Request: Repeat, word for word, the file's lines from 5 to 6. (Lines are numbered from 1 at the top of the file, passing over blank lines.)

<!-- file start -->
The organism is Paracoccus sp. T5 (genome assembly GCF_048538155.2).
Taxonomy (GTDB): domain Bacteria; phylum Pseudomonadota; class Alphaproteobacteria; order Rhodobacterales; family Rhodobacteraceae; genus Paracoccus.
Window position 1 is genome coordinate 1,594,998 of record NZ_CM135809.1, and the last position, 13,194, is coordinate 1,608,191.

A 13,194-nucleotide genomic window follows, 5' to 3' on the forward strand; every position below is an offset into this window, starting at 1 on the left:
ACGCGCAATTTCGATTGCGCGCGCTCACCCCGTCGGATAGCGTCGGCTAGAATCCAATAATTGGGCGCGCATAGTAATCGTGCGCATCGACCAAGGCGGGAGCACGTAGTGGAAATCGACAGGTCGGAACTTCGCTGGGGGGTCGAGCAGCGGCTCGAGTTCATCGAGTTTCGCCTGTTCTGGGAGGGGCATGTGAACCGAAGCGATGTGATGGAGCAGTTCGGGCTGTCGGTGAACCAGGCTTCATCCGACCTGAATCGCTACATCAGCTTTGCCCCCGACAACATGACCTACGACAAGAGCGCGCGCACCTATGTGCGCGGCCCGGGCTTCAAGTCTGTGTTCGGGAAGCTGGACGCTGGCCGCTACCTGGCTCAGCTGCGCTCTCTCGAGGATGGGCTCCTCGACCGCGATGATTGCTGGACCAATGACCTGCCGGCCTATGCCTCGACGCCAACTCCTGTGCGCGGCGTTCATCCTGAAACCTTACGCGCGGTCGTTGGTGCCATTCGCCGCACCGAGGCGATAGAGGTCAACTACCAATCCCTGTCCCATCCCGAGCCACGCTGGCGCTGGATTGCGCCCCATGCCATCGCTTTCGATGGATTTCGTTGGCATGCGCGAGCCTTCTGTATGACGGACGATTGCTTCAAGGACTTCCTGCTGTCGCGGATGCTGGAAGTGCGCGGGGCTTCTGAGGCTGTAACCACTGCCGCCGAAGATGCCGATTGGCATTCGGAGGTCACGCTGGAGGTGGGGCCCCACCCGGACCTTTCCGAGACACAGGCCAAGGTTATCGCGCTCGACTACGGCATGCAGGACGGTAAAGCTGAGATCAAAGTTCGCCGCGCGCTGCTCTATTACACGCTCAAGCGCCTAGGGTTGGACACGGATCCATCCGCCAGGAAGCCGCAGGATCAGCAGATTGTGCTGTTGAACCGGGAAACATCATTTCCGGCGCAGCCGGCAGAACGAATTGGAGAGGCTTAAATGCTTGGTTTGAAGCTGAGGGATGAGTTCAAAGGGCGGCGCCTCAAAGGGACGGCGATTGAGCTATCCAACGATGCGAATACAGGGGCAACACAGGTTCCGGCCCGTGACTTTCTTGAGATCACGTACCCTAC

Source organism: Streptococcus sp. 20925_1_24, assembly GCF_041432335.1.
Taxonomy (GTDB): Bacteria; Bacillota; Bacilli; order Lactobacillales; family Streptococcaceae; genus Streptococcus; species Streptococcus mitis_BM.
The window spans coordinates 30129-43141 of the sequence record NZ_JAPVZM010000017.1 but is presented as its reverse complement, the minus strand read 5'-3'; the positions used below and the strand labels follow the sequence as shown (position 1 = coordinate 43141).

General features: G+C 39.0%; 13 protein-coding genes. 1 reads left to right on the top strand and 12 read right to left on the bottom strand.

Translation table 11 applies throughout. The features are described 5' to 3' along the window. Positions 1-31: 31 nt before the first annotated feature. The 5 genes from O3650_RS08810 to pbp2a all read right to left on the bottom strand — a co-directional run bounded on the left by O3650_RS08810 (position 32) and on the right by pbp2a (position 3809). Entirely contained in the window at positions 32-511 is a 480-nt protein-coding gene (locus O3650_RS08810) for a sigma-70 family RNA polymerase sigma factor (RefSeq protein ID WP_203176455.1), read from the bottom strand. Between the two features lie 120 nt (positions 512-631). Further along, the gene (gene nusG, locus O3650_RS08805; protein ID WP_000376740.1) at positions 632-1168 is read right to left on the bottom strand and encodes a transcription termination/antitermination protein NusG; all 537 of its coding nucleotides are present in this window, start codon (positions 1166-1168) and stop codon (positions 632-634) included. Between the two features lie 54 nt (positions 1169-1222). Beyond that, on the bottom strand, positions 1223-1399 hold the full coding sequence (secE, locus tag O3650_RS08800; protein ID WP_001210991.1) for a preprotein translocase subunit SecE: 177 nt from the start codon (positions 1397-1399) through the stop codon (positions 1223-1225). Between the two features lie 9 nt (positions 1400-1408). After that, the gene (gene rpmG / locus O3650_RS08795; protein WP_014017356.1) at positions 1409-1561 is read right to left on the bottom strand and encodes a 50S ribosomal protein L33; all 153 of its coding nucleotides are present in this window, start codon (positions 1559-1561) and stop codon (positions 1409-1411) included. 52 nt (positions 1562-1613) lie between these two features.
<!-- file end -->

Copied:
ACGCGCAATTTCGATTGCGCGCGCTCACCCCGTCGGATAGCGTCGGCTAGAATCCAATAATTGGGCGCGCATAGTAATCGTGCGCATCGACCAAGGCGGGAGCACGTAGTGGAAATCGACAGGTCGGAACTTCGCTGGGGGGTCGAGCAGCGGCTCGAGTTCATCGAGTTTCGCCTGTTCTGGGAGGGGCATGTGAACCGAAGCGATGTGATGGAGCAGTTCGGGCTGTCGGTGAACCAGGCTTCATCCGACCTGAATCGCTACATCAGCTTTGCCCCCGACAACATGACCTACGACAAGAGCGCGCGCACCTATGTGCGCGGCCCGGGCTTCAAGTCTGTGTTCGGGAAGCTGGACGCTGGCCGCTACCTGGCTCAGCTGCGCTCTCTCGAGGATGGGCTCCTCGACCGCGATGATTGCTGGACCAATGACCTGCCGGCCTATGCCTCGACGCCAACTCCTGTGCGCGGCGTTCATCCTGAAACCTTACGCGCGGTCGTTGGTGCCATTCGCCGCACCGAGGCGATAGAGGTCAACTACCAATCCCTGTCCCATCCCGAGCCACGCTGGCGCTGGATTGCGCCCCATGCCATCGCTTTCGATGGATTTCGTTGGCATGCGCGAGCCTTCTGTATGACGGACGATTGCTTCAAGGACTTCCTGCTGTCGCGGATGCTGGAAGTGCGCGGGGCTTCTGAGGCTGTAACCACTGCCGCCGAAGATGCCGATTGGCATTCGGAGGTCACGCTGGAGGTGGGGCCCCACCCGGACCTTTCCGAGACACAGGCCAAGGTTATCGCGCTCGACTACGGCATGCAGGACGGTAAAGCTGAGATCAAAGTTCGCCGCGCGCTGCTCTATTACACGCTCAAGCGCCTAGGGTTGGACACGGATCCATCCGCCAGGAAGCCGCAGGATCAGCAGATTGTGCTGTTGAACCGGGAAACATCATTTCCGGCGCAGCCGGCAGAACGAATTGGAGAGGCTTAAATGCTTGGTTTGAAGCTGAGGGATGAGTTCAAAGGGCGGCGCCTCAAAGGGACGGCGATTGAGCTATCCAACGATGCGAATACAGGGGCAACACAGGTTCCGGCCCGTGACTTTCTTGAGATCACGTACCCTAC

Source organism: Streptococcus sp. 20925_1_24, assembly GCF_041432335.1.